In comments at Texas Ed I noted that higher education institutions keep up standards through different mechanisms that most elementary and secondary schools. While there are some licensing standards, generally, the field is pretty wide open for anyone to start a college, anywhere. To get the “vouchers” from the government, however, the school must be accredited. Accrediting is generally a difficult and sometimes onerous process, and they can be amazingly thorough. One institution asked me to fill out forms covering eight different states and various regional accrediting associations, to cover everywhere the school had a campus or extension program. Of course, none of the forms allowed the attachment of a vita or a resumé.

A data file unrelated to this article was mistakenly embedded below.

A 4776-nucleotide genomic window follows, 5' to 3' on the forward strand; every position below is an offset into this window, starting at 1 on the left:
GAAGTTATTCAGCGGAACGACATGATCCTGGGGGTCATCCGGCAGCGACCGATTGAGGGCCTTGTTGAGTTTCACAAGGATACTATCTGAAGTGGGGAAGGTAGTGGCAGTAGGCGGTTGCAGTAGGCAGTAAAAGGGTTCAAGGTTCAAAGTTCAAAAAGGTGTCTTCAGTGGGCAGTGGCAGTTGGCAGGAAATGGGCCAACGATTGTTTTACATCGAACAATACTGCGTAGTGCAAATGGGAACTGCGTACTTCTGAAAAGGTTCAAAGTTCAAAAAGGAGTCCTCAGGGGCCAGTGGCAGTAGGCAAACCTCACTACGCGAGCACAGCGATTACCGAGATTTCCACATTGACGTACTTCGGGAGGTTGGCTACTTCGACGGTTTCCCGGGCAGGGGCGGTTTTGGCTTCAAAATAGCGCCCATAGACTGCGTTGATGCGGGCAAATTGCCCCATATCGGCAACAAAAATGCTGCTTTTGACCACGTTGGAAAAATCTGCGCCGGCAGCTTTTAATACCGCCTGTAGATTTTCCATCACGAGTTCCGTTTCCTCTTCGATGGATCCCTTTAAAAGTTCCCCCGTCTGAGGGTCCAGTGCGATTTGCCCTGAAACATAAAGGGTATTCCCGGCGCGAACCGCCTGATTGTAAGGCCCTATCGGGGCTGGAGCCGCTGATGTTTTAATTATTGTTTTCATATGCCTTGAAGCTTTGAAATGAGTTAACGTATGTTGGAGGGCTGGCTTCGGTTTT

Public schools require licensed teachers, who must answer generally to state laws that set educational standards.
These are two radically different processes and systems.
Were there accrediting groups for elementary and secondary schools, we would probably have a better bead on whether charter schools and parochial schools provide consistent education, and how they stack up compared to public schools. Charter schools in Texas and Utah are largely unregulated, for example; they may hire unlicensed teachers, they may hire teachers without degrees. Students in these alternative schools do not take the state tests. Whether the students get a good education is left to a different set of judges (which I have not yet found). Texas charter schools are often problematic, making television news fodder for wasted money, inadequate facilities, unpaid staff and abandoned facilities. Even well-run charter schools find it difficult to manage the small amount of money they get (on a per pupil basis).